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Answers are provided by S. Derrin Watson, JD, APM
Attribution to Entities
(Posted June 11, 2001)
Question 110: Lawyer A owns 1/3 of two entities: a corporation and an LLP taxed as a partnership. Both entities practice law. The LLP is regularly associated with the corporation in providing services for third parties. Other than Lawyer A’s common ownership, there is no overlapping or cross ownership between the two entities. Are the LLP and corporation an affiliated service group?
Answer: Yes, because of the attribution rules of IRC 318.
Section 414(m)(2) sets forth the ground rules. In order to have an "A-Org" type of affiliated service group, you must have two service organizations. One of them (the A-Org) must be an owner or shareholder in the other (the first service organization, or "FSO") and must either regularly provide services to the FSO or regularly be associated with it in providing services to third parties. If the FSO is incorporated, it must be a professional service corporation.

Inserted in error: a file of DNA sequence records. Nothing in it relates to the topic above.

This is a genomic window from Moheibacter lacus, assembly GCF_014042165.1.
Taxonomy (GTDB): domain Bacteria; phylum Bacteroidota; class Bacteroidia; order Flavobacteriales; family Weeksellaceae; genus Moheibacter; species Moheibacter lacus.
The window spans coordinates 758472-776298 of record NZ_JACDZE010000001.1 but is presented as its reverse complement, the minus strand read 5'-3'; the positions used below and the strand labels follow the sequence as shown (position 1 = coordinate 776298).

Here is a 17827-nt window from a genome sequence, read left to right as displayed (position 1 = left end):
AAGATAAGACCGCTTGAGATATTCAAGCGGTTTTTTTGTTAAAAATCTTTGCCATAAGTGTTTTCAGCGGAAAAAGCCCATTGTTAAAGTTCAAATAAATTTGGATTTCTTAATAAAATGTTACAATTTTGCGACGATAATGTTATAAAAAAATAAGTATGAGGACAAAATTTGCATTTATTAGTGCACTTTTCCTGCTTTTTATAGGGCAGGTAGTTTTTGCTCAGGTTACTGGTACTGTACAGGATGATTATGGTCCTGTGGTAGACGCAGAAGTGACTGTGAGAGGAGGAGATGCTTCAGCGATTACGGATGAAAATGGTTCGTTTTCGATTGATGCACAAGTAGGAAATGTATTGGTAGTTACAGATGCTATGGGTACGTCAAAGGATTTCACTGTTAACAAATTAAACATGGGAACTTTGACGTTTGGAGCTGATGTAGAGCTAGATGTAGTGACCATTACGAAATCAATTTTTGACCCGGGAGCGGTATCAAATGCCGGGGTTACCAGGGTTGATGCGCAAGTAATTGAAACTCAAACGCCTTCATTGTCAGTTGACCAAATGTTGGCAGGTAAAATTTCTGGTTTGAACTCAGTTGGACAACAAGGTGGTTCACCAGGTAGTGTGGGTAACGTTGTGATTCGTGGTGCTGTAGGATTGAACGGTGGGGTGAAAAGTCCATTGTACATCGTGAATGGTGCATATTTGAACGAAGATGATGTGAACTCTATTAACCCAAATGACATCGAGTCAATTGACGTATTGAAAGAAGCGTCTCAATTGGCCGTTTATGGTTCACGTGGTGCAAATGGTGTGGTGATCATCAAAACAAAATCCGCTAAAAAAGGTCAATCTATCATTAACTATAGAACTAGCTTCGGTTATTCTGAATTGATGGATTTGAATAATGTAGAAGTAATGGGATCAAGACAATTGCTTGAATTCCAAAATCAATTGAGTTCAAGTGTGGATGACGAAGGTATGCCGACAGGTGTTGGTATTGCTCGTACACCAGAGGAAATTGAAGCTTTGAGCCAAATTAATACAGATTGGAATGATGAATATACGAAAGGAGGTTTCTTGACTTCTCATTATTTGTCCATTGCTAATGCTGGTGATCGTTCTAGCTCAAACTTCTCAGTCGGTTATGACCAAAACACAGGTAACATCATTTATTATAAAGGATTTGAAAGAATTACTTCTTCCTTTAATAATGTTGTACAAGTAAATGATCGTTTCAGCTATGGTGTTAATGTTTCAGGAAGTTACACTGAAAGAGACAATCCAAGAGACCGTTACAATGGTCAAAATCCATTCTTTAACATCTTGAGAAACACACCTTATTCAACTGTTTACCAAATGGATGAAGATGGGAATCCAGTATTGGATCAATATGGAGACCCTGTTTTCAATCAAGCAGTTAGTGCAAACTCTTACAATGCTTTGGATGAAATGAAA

In this case, all of the elements are present. Organizations that practice law are automatically considered to be service organizations. The corporation is a professional service corporation and is the FSO in this case. You’ve stipulated that the two organizations are regularly associated in providing services.
The only issue that remains is ownership. The LLP must own shares in the corporation. Under IRC 318, the LLP is deemed to own ownership interests held by its owners. Thus, the LLP is deemed to own the 1/3 of the corporation that Lawyer A owns. This means the LLP is deemed to be a shareholder in the corporation.
The ASG attribution rules are discussed in more detail in Chapter 14 of my book, Who's the Employer?.
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